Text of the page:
|Photo: J. N. Bartfield Fine and Rare Books|
In parentheses, DeLombard gives the date as 1840, thus presenting the doubly loaded epigraph as a quotation from the first edition of Two Years Before the Mast.
This date is important for historically grounding the ensuing argument, as DeLombard makes sure to point out early on, at the start of the second paragraph:
"My epigraphs indicate antislavery rhetoric's pervasive influence on antebellum culture."Maybe so for the second epigraph from Moby-Dick, although a case can be made for Seneca as the inspiration for Melville's philosophical question "Who aint a slave?"
(White-Jacket: Telling Who Is--and Aint--a Slave, New Cambridge Companion p51)
"He is a slave." His soul, however, may be that of a freeman. "He is a slave." But shall that stand in his way? Show me a man who is not a slave; one is a slave to lust, another to greed, another to ambition, and all men are slaves to fear. I will name you an ex-consul who is slave to an old hag, a millionaire who is slave to a serving-maid; I will show you youths of the noblest birth in serfdom to pantomime players! No servitude is more disgraceful than that which is self-imposed. --Seneca, EPISTLE XLVII
|Plato Seneca Aristotle - medieval via Wikimedia Commons|
"You see your condition! You see where I've got you all, and you know what to expect!"—"You've been mistaken in me—you didn't know what I was! Now you know what I am!"—"I'll make you toe the mark, every soul of you, or I'll flog you all, fore and aft, from the boy, up!"—"You've got a driver over you! Yes, a slave-driver—a negro-driver! I'll see who'll tell me he is n't a negro slave!" --1840 Two years before the mastThis same passage with "negro-diver" and "negro" instead of the capitalized N-word was quoted in the New York Knickerbocker review.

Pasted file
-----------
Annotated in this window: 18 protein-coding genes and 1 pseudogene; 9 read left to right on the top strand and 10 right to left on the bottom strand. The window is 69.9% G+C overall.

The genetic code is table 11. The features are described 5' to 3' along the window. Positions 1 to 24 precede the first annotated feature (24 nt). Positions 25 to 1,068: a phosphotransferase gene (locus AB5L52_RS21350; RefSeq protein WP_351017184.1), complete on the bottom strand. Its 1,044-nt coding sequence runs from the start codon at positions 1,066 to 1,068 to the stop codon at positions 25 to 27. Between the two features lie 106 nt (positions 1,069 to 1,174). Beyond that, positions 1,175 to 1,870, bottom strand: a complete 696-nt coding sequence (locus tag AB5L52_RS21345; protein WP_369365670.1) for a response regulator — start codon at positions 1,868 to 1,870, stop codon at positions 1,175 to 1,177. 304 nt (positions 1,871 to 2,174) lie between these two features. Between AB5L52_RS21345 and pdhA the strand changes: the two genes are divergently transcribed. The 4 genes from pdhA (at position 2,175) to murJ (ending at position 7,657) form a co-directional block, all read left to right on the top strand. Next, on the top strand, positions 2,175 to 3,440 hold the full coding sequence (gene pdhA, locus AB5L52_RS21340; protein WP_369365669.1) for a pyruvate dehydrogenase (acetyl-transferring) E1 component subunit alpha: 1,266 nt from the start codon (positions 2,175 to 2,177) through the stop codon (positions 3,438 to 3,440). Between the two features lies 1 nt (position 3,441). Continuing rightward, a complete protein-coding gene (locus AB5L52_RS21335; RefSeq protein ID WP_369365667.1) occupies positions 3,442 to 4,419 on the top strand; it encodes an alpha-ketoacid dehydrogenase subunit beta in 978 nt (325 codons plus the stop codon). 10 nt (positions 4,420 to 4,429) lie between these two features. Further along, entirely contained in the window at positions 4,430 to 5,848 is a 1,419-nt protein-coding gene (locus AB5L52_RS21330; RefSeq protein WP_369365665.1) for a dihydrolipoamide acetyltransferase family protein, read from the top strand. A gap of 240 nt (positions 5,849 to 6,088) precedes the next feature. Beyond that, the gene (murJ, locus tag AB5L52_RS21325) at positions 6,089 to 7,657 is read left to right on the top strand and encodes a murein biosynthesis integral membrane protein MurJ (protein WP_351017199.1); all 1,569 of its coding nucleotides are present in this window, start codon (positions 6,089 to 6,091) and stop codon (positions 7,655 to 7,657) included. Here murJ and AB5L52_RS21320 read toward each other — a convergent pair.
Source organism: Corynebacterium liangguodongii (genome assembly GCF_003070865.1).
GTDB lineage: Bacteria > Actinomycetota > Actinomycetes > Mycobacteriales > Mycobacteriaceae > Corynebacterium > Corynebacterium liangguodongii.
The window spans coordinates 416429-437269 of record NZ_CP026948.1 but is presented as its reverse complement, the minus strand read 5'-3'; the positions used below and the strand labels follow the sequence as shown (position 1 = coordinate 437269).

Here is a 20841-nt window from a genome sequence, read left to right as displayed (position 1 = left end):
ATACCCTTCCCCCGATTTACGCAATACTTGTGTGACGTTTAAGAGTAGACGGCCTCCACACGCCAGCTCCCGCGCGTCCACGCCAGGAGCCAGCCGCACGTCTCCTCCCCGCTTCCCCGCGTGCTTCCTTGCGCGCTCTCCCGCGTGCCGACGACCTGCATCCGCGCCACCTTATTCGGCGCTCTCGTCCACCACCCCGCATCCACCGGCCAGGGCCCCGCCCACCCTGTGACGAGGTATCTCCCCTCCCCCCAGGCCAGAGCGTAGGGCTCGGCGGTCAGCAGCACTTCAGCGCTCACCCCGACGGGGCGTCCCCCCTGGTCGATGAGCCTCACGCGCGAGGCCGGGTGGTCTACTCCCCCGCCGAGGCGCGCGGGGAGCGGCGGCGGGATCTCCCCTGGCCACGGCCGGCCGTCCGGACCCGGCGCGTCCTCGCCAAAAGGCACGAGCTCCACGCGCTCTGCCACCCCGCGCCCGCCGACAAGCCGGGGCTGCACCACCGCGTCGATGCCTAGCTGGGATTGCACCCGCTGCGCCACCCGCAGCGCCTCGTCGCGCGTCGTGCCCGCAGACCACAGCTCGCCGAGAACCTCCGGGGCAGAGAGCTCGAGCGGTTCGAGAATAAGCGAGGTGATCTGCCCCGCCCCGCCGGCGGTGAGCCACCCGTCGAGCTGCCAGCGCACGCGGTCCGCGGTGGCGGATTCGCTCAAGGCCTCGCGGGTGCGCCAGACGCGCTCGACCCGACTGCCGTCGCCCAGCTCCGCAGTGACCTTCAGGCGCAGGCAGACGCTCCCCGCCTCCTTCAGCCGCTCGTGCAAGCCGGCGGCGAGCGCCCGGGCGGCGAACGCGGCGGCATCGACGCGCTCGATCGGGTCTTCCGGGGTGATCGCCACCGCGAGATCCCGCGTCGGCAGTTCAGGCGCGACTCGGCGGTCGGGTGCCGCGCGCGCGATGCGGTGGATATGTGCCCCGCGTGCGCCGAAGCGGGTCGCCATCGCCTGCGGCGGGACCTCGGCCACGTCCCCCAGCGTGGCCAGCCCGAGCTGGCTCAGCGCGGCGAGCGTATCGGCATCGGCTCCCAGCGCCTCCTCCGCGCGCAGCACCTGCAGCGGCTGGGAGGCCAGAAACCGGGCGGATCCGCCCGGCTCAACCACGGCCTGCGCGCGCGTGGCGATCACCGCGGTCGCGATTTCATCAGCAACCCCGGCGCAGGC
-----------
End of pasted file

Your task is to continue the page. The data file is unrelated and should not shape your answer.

Now perhaps Dana in 1869 was aiming to restore the sadistic captain's offensive language as he originally heard it, not as first printed in 1840. OK but even so, you would need to explain that line of reasoning. You can't give 1840 as the publication date of a text first published in 1869. Well you can, it turns out, but you shouldn't. For comparison, Hathi Trust digital library also has the 1869 revised edition with the passage that DeLombard excerpts for her epigraph.
You could say the vocabulary does not matter a bit for DeLombard's argument, that either way, in either version, Dana's sailors are explicitly compared to and treated as slaves. Yes indeed! So why bother at all with the anachronistic (in a discussion focused on Melville's 1850 White-Jacket and antebellum culture) and for us in our time gratuitously offensive 1869 version?
The crazy thing is, in her book In the Shadow of the Gallows, DeLombard did accurately quote the 1840 passage from the 1981 Penguin edition where editor Thomas Philbrick followed "the text of the original Harper edition." And as in the New Cambridge Companion, DeLombard there juxtaposed Dana with Ishmael.
What's going on?